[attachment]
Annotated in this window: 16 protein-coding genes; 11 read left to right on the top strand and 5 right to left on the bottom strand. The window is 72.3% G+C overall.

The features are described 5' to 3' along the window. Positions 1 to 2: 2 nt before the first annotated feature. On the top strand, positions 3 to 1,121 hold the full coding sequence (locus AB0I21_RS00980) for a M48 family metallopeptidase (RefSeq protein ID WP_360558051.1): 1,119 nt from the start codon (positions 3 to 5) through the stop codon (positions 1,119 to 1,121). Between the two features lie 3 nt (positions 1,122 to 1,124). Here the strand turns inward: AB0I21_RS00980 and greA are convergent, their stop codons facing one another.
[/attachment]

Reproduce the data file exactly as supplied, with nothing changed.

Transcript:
Annotated in this window: 16 protein-coding genes; 11 read left to right on the top strand and 5 right to left on the bottom strand. The window is 72.3% G+C overall.

The features are described 5' to 3' along the window. Positions 1 to 2: 2 nt before the first annotated feature. On the top strand, positions 3 to 1,121 hold the full coding sequence (locus AB0I21_RS00980) for a M48 family metallopeptidase (RefSeq protein ID WP_360558051.1): 1,119 nt from the start codon (positions 3 to 5) through the stop codon (positions 1,119 to 1,121). Between the two features lie 3 nt (positions 1,122 to 1,124). Here the strand turns inward: AB0I21_RS00980 and greA are convergent, their stop codons facing one another.